Nav: Home

Evolution in action: How some fish adapt to pollutants

December 08, 2016

New genetic analyses of fish reveal how some have managed to evolve and adapt to live in polluted water. The results suggest that the high genetic diversity exhibited by these fish was key - a palette for natural selection to act on to facilitate the population's rapid adaptation to extreme pressures. In salt marshes along North America's Atlantic coast, killifish have increasingly been exposed to industrial pollutants that have reached lethal levels in recent decades. Some subpopulations have developed tolerance to the pollutants, however. To better understand this adaptation, Noah M. Reid et al. analyzed the genomes of 384 killifish, some of which have developed tolerance to toxins and some of which remained sensitive, across four regions. Tolerant fish were found to have reduced genetic diversity compared to sensitive fish - a sign of reduction in population size in polluted sites, where exchange of genetic information became limited. The researchers also identified in these fish a number of genes that were associated with increased survival, particularly genes involved in the aryl hydrocarbon receptor (AHR) signaling pathway. By examining this pathway in developing embryos exposed to toxins, the team found that many genes associated with the AHR pathway were deleted in tolerant killifish, likely impacting AHR signaling in a manner not observed in sensitive killifish. But as the AHR pathway is associated with estrogen and hypoxia signaling, regulation of cell cycle, and immune system function, what about the consequences of it being stifled? The authors identified several compensatory mutations that may help mitigate the loss of function in AHR signaling in killifish. These results are featured in a Perspective by Michael Tobler and Zachary W. Culumber.
-end-


American Association for the Advancement of Science

Related Natural Selection Articles:

Ongoing natural selection against damaging genetic mutations in humans
Investigators report that, as a species, humans are able to keep the accumulation of damaging mutations in check because each additional mutation that's added to a genome causes larger, and larger consequences, decreasing an individual's ability to pass on genetic material.
HIV co-infection influences natural selection on M. tuberculosis
While M. tuberculosis has been evolving with humans for thousands of years, HIV co-infections create host immunological environments that this bacterium has not encountered before and could, therefore, be nudging it to evolve new characteristics.
The selection of archaeological research material should be re-evaluated
A systematically collected material produces a more exact image of the excavated objects.
Climate change altered the natural selection -- large forehead patch no longer a winner
In a new study, researchers at Uppsala University have found evidence of that climate change upends selection of face characteristics in the collared flycatcher.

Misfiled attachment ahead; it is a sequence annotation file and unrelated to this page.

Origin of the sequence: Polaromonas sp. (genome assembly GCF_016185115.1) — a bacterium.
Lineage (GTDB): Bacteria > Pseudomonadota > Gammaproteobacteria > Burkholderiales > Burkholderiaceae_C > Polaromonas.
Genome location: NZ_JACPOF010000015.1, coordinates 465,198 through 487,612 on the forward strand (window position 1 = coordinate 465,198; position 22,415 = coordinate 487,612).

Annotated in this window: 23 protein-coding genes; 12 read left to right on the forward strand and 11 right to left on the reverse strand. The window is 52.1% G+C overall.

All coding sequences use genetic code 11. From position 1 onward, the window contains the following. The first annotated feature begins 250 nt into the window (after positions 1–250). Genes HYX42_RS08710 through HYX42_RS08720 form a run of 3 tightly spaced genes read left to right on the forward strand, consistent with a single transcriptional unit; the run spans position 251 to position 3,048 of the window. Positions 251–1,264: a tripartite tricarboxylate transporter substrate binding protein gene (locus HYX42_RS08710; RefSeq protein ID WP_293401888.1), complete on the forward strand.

How natural selection acted on 1 penguin species over the past quarter century
University of Washington biologist Dee Boersma and her colleagues combed through 28 years' worth of data on Magellanic penguins to search for signs that natural selection -- one of the main drivers of evolution -- may be acting on certain penguin traits.
More is better when it comes to online product selection
Retailers should take advantage of the unlimited retail space online and offer everything they sell.
Selection pressures push plants over adaption cliff
New simulations by researchers at the University of Warwick and UCL's Institute of Archaeology of plant evolution over the last 3000 years have revealed an unexpected limit to how far useful crops can be pushed to adapt before they suffer population collapse.
Long-term response to selection predictable regardless of genetic architecture
In their latest publication in the Proceedings of the National Academy of Sciences (PNAS) Tiago Paixao, Postdoc, and Nick Barton, Professor at the Institute of Science and Technology Austria, addressed the controversial role of gene interactions (or epistasis), where the effect of one gene is affected by the presence of other genes, in the response to selection for two extremely different scenarios of evolutionary mechanisms.
Applying parameter selection and verification techniques to an HIV model
Physical and biological models often have hundreds of inputs, many of which may have a negligible effect on a model's response.
Evolutionary 'selection of the fittest' measured for the first time
A difference of one hundredth of a percent in fitness is sufficient to select between winners and losers in evolution.

Related Natural Selection Reading:

Best Science Podcasts 2019

We have hand picked the best science podcasts for 2019. Sit back and enjoy new science podcasts updated daily from your favorite science news services and scientists.
Now Playing: TED Radio Hour

Bias And Perception
How does bias distort our thinking, our listening, our beliefs... and even our search results? How can we fight it? This hour, TED speakers explore ideas about the unconscious biases that shape us. Guests include writer and broadcaster Yassmin Abdel-Magied, climatologist J. Marshall Shepherd, journalist Andreas Ekström, and experimental psychologist Tony Salvador.
Now Playing: Science for the People

#513 Dinosaur Tails
This week: dinosaurs! We're discussing dinosaur tails, bipedalism, paleontology public outreach, dinosaur MOOCs, and other neat dinosaur related things with Dr. Scott Persons from the University of Alberta, who is also the author of the book "Dinosaurs of the Alberta Badlands".